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Why Edwards feels ready for Supercars role

TIM Edwards has bled blue for the past 19 seasons but insists the transition to a neutral role within Supercars will be no problem.

Edwards has not finished up as Tickford Racing CEO and team principal just yet, but is attending next month’s wind tunnel aero testing in the United States as a prelude to his next gig as Supercars’ general manager of motorsport.

That puts him in the hot seat, as outgoing head of motorsport Adrian Burgess discovered this year amid an unrelenting, political parity storm.

Edwards’ Ford links stretch back to his father John contesting two Great Races in its short time at Phillip Island, aboard an Anglia in 1961 and an XL Falcon the following year.

But Edwards is not unfamiliar with needing to put Supercars first.

“I think part of the reason that I ended up on the board and the Commission for the last 15 or 16 years straight, elected by the teams in the pitlane, is because they know when I sit in those environments I think about the sport,” he told V8 Sleuth.

“The number of times that I’ve gone back to work and people at Tickford or FPR or Prodrive, whatever it was called at the time, have said ‘why on earth did you vote for that?’ It’s because I put the sport first.

“So I’m not bothered by that. The reality is, I’m a motorsport fan.

“It will be different, not going to the pit wall to cheer a car across the line, but I watch Formula 1, I watch Supercross, I watch drags, sprintcars, I watch so many forms of motorsport that I’m not a competitor in and I really enjoy that.

“It will be different but I’m not concerned at all by that.”

Edwards, whose appointment was hailed by Chevrolet-aligned Barry Ryan (Erebus) and Mark Dutton (Triple Eight), is actually looking forward to having a more specific area of responsibility.

“In the short term it’s really just picking up the stuff that Adrian has already set in place,” said Edwards.

“He has already set the wheels in motion for the wind tunnel testing and there’s a whole engine program that they’re working through as well, so a lot of that is already set in motion. So I can’t take credit for that, I’m just going to pick up what Adrian already started.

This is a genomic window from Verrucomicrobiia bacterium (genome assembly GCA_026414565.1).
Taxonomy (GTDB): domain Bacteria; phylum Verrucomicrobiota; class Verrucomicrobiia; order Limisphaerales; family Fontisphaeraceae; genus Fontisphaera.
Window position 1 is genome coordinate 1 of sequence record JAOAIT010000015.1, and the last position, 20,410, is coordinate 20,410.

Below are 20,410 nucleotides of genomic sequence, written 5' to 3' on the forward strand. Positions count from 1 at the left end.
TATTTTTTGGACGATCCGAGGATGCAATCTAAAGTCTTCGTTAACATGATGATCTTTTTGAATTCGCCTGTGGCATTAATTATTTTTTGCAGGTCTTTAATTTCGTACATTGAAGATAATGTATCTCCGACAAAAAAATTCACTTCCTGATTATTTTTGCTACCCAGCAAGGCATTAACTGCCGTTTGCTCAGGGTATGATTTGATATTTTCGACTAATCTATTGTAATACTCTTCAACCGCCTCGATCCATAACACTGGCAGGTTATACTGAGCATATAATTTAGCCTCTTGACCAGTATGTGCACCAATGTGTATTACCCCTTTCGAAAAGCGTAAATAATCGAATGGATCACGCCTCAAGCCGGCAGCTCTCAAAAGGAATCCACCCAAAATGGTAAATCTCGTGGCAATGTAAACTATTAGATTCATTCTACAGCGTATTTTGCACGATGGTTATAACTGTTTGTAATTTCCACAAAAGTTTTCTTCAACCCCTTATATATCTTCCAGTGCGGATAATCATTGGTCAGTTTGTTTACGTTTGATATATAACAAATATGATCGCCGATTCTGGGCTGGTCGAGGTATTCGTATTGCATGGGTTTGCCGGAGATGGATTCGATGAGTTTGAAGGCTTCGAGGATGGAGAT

“Further down the track, it’s going to be a little bit different because I’m not the CEO; I have got my own responsibilities and I’m part of a leadership group.

“I have gone from having all the headaches to a portion of the headaches now, and probably the portion that I’m really looking forward to.

“Because in my current role, I come to the races and I get to think about motor racing, but most of my time when I’m back at the factory is actually running a big business. I’m dealing with HR issues, finance issues, commercial issues, media issues, IT issues, everything that you can imagine that is not the sporting or technical side of it.

“You’re involved in motor racing because you love motor racing; dealing with finance issues and all that sort of stuff, that’s just part of running a 65-person business, so I’m looking forward to having my own little piece of the pie and working with the leadership team about where the sport should be going.

“It’s not going to be Tim’s decision – I’ll have my opinions – but I’m going to be working in a large group and if they think my ideas are stupid, then we won’t be doing it! If they like my ideas, we’ll do it!

“It’s going to be pretty simple, really.”

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